CEO 79-58 -- October 17, 1979
CONFLICT OF INTEREST
FORMER EMPLOYEE OF DEPARTMENT OF ENVIRONMENTAL REGULATION REPRESENTING CLIENTS BEFORE DEPARTMENT
To: (Name withheld at the person's request.)
Prepared by: Phil Claypool
No provision of the Code of Ethics for Public Officers and Employees prohibits a former state employee from representing clients before his state agency. Although s. 8(e), Art. II, State Const., prohibits former legislators and statewide elected officers from such representation before their former agencies, no similar restrictions have been established by law which would encompass other public officers or employees.
Does the Code of Ethics for Public Officers and Employees or the Sunshine Amendment to the State Constitution prohibit me, an engineer formerly employed by the Department of Environmental Regulation, from representing clients before the department?
Your question is answered in the negative.
In your letter of inquiry and in a telephone conversation with our staff you advise that, until March of this year, you were employed by the Department of Environmental Regulation as an engineer, your responsibilities including the review of permit applications. At present, you are a private environmental consultant, and you anticipate that this work will result in contact with the department as the engineer of record on permit applications. As the engineer of record, you will be responsible for supervising construction to assure compliance with permit application documents; for reporting changes from the original plans to the department; for providing an operations and maintenance procedures manual to the applicants, if authorized by the applicant; for periodically reviewing the status of the facility for compliance with applicable rules and regulations; and for certifying completion of construction according to plans.
The Code of Ethics for Public Officers and Employees contains no provision which would prohibit a former state employee from representing clients before his agency. The bill, enacted in 1975 as the present standard of conduct of the Code of Ethics for Public Officers and Employees, originally contained a provision which would have prohibited a public employee from representing another person for compensation before his agency for a period of 2 years following his employment with the agency. Section 7, H.B. 2099 (1975). However, that provision was stricken from the bill by the House of Representatives. 1975 House Journal, p. 00564.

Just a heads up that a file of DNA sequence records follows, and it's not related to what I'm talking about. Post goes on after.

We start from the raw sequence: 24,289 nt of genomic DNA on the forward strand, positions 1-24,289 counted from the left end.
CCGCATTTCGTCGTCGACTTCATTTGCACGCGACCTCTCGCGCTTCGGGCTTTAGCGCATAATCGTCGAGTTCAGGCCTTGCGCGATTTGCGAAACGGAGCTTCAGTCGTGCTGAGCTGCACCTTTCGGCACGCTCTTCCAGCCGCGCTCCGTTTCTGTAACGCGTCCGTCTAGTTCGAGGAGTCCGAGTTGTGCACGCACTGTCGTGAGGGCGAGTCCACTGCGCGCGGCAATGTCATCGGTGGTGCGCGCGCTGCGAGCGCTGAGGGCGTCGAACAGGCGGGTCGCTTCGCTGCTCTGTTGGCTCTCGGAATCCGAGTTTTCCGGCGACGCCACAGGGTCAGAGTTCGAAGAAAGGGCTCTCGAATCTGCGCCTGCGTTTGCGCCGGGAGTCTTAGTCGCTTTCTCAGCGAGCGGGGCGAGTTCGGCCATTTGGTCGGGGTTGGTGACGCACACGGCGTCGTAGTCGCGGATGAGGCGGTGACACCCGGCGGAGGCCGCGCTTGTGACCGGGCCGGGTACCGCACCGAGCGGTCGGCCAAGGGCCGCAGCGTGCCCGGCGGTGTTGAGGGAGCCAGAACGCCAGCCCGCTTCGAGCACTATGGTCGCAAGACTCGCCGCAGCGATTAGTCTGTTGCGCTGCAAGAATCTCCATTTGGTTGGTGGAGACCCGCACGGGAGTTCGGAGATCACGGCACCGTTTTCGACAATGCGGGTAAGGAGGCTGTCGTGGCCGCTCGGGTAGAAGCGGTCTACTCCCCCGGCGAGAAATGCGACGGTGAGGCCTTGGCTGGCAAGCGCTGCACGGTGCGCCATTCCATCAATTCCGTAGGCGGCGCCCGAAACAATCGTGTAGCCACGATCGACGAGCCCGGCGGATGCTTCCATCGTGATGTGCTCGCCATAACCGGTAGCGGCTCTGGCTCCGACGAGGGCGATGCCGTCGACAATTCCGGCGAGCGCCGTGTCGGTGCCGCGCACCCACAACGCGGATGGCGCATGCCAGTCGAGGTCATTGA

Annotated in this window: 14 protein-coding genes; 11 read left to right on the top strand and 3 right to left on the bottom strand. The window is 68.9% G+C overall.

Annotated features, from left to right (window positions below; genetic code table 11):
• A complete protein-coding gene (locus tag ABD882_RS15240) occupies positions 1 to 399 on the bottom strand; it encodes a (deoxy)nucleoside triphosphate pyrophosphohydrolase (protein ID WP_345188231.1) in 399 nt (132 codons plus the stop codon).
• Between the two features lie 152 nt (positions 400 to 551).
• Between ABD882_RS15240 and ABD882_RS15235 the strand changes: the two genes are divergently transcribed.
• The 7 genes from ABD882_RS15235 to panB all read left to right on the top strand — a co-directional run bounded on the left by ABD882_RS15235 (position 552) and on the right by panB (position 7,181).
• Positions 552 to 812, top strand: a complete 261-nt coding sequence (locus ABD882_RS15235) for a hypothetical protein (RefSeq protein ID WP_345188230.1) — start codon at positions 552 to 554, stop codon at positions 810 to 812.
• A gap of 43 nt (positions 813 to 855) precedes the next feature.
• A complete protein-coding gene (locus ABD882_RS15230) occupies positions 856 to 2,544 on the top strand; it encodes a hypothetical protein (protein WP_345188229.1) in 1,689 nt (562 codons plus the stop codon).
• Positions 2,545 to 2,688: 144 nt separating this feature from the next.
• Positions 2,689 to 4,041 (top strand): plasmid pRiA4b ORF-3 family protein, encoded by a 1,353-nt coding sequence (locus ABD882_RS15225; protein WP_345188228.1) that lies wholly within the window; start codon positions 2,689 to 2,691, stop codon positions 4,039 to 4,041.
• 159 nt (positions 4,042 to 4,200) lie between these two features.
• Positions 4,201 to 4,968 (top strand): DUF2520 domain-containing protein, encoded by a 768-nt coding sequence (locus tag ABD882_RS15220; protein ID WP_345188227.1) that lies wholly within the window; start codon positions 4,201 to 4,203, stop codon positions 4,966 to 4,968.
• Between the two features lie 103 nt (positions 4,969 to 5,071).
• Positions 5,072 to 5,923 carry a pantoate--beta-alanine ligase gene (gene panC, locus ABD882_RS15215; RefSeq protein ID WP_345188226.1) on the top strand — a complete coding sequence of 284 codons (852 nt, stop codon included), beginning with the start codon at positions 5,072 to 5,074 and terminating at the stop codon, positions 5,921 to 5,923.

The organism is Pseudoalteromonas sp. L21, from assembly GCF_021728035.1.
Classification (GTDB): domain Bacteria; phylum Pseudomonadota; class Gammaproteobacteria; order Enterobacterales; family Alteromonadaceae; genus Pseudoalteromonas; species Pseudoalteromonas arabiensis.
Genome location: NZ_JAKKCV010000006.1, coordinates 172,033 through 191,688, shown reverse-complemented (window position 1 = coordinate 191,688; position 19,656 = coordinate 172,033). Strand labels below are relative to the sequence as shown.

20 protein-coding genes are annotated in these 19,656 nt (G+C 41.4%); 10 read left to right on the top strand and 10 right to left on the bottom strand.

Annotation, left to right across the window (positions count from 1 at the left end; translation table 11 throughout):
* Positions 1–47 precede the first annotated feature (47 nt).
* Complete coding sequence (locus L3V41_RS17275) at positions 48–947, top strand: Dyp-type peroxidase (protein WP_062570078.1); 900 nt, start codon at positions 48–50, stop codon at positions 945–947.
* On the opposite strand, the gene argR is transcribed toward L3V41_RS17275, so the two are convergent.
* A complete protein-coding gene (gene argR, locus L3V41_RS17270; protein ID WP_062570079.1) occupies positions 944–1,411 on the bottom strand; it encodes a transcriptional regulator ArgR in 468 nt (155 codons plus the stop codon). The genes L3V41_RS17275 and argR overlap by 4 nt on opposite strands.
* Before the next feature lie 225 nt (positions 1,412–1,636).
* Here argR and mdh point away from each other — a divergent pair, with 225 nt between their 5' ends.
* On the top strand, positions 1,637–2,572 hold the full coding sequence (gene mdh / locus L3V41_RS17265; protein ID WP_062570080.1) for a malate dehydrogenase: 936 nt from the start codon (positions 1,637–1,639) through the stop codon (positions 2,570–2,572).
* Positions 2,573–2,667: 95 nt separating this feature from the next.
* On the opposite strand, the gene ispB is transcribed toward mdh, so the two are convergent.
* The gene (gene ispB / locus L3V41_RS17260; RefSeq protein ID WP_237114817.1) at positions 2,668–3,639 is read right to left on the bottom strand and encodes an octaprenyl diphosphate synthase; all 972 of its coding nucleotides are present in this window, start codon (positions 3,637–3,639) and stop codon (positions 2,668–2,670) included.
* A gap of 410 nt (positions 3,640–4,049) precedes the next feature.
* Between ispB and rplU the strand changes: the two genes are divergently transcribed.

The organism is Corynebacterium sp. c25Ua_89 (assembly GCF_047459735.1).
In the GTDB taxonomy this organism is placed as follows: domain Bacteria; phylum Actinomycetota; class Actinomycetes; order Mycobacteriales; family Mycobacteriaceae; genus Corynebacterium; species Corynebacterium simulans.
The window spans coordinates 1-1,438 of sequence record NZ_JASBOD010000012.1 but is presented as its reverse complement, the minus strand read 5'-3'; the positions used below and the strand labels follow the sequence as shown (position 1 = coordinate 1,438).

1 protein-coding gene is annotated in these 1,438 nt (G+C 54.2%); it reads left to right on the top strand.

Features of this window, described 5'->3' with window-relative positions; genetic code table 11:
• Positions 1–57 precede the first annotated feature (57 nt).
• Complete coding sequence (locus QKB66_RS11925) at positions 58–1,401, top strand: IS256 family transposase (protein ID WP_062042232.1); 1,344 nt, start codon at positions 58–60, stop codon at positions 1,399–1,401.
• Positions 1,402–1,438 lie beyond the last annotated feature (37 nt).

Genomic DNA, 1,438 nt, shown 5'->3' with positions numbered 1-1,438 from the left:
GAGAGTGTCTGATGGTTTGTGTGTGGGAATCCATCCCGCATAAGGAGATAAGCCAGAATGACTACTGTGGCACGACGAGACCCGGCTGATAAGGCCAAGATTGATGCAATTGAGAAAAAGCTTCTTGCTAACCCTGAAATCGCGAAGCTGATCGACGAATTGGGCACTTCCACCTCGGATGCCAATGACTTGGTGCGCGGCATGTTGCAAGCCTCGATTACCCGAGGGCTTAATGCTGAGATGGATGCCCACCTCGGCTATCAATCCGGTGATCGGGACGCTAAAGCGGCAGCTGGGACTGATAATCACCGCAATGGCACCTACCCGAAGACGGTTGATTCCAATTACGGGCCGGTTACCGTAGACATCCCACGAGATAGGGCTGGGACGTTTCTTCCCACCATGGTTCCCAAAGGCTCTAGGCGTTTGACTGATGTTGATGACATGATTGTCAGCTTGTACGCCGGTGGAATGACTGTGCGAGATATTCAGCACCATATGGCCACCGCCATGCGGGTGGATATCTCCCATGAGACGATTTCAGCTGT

Subsequently, the citizens of Florida enacted the Sunshine Amendment to the State Constitution, which contains the following prohibition:
No member of the legislature or statewide elected officer shall personally represent another person or entity for compensation before the government body or agency of which the individual was an officer or member for a period of two years following vacation of office. . . . Similar restrictions on public officers and employees may be established by law. [Section 8(e), Art. II, State Const.]
As you were not a member of the Legislature or a statewide elected officer, this provision would not apply to you. No similar restrictions have been established by law which would encompass other public officers or employees.
Accordingly, neither the Code of Ethics for Public Officers and Employees nor the Sunshine Amendment to the Constitution prohibits your representation of clients before the Department of Environmental Regulation. Please note that we have no authority to advise you of any professional responsibility you may have in this situation. Such inquiries should be directed to the Board of Engineers of the Department of Professional Regulation.